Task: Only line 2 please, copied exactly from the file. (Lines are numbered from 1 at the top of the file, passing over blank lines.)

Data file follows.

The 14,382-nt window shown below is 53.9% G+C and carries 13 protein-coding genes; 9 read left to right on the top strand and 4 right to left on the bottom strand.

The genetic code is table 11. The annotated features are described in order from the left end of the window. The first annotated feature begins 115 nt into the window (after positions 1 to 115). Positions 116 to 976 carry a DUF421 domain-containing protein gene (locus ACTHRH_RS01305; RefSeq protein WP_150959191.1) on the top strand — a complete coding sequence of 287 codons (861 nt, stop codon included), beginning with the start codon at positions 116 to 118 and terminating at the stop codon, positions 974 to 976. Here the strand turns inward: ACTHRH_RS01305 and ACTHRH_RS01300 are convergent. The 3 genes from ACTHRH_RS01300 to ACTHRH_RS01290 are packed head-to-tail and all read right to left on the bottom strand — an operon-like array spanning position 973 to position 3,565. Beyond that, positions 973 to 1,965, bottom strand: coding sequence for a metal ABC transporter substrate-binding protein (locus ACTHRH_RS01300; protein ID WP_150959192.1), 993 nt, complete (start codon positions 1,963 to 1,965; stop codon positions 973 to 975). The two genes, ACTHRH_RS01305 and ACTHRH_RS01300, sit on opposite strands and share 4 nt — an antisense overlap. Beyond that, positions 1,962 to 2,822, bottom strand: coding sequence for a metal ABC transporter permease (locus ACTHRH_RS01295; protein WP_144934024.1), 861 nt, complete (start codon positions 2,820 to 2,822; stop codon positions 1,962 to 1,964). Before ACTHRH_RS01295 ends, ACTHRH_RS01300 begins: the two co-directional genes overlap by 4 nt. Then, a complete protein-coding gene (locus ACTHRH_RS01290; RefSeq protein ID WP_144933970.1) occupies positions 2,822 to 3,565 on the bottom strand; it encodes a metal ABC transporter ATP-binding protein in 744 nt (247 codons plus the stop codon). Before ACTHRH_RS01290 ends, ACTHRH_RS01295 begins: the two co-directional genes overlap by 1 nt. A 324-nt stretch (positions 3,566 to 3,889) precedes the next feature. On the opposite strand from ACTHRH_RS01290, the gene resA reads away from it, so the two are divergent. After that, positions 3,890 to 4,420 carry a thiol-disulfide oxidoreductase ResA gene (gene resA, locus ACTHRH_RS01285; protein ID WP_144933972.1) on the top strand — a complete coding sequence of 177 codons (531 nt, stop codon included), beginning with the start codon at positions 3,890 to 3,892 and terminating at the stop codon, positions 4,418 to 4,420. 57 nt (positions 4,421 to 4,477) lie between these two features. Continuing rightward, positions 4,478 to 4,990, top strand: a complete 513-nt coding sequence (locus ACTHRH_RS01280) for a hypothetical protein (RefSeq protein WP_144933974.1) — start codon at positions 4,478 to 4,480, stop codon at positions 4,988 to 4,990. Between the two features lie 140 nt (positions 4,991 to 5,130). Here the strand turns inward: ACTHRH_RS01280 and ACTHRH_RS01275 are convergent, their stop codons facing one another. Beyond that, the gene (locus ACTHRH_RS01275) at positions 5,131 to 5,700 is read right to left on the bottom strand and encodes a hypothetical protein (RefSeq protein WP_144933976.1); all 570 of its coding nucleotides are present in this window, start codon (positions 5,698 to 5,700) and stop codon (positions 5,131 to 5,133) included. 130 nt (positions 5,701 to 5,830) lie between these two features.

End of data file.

The genetic code is table 11. The annotated features are described in order from the left end of the window. The first annotated feature begins 115 nt into the window (after positions 1 to 115). Positions 116 to 976 carry a DUF421 domain-containing protein gene (locus ACTHRH_RS01305; RefSeq protein WP_150959191.1) on the top strand — a complete coding sequence of 287 codons (861 nt, stop codon included), beginning with the start codon at positions 116 to 118 and terminating at the stop codon, positions 974 to 976. Here the strand turns inward: ACTHRH_RS01305 and ACTHRH_RS01300 are convergent. The 3 genes from ACTHRH_RS01300 to ACTHRH_RS01290 are packed head-to-tail and all read right to left on the bottom strand — an operon-like array spanning position 973 to position 3,565. Beyond that, positions 973 to 1,965, bottom strand: coding sequence for a metal ABC transporter substrate-binding protein (locus ACTHRH_RS01300; protein ID WP_150959192.1), 993 nt, complete (start codon positions 1,963 to 1,965; stop codon positions 973 to 975). The two genes, ACTHRH_RS01305 and ACTHRH_RS01300, sit on opposite strands and share 4 nt — an antisense overlap. Beyond that, positions 1,962 to 2,822, bottom strand: coding sequence for a metal ABC transporter permease (locus ACTHRH_RS01295; protein WP_144934024.1), 861 nt, complete (start codon positions 2,820 to 2,822; stop codon positions 1,962 to 1,964). Before ACTHRH_RS01295 ends, ACTHRH_RS01300 begins: the two co-directional genes overlap by 4 nt. Then, a complete protein-coding gene (locus ACTHRH_RS01290; RefSeq protein ID WP_144933970.1) occupies positions 2,822 to 3,565 on the bottom strand; it encodes a metal ABC transporter ATP-binding protein in 744 nt (247 codons plus the stop codon). Before ACTHRH_RS01290 ends, ACTHRH_RS01295 begins: the two co-directional genes overlap by 1 nt. A 324-nt stretch (positions 3,566 to 3,889) precedes the next feature. On the opposite strand from ACTHRH_RS01290, the gene resA reads away from it, so the two are divergent. After that, positions 3,890 to 4,420 carry a thiol-disulfide oxidoreductase ResA gene (gene resA, locus ACTHRH_RS01285; protein ID WP_144933972.1) on the top strand — a complete coding sequence of 177 codons (531 nt, stop codon included), beginning with the start codon at positions 3,890 to 3,892 and terminating at the stop codon, positions 4,418 to 4,420. 57 nt (positions 4,421 to 4,477) lie between these two features. Continuing rightward, positions 4,478 to 4,990, top strand: a complete 513-nt coding sequence (locus ACTHRH_RS01280) for a hypothetical protein (RefSeq protein WP_144933974.1) — start codon at positions 4,478 to 4,480, stop codon at positions 4,988 to 4,990. Between the two features lie 140 nt (positions 4,991 to 5,130). Here the strand turns inward: ACTHRH_RS01280 and ACTHRH_RS01275 are convergent, their stop codons facing one another. Beyond that, the gene (locus ACTHRH_RS01275) at positions 5,131 to 5,700 is read right to left on the bottom strand and encodes a hypothetical protein (RefSeq protein WP_144933976.1); all 570 of its coding nucleotides are present in this window, start codon (positions 5,698 to 5,700) and stop codon (positions 5,131 to 5,133) included. 130 nt (positions 5,701 to 5,830) lie between these two features.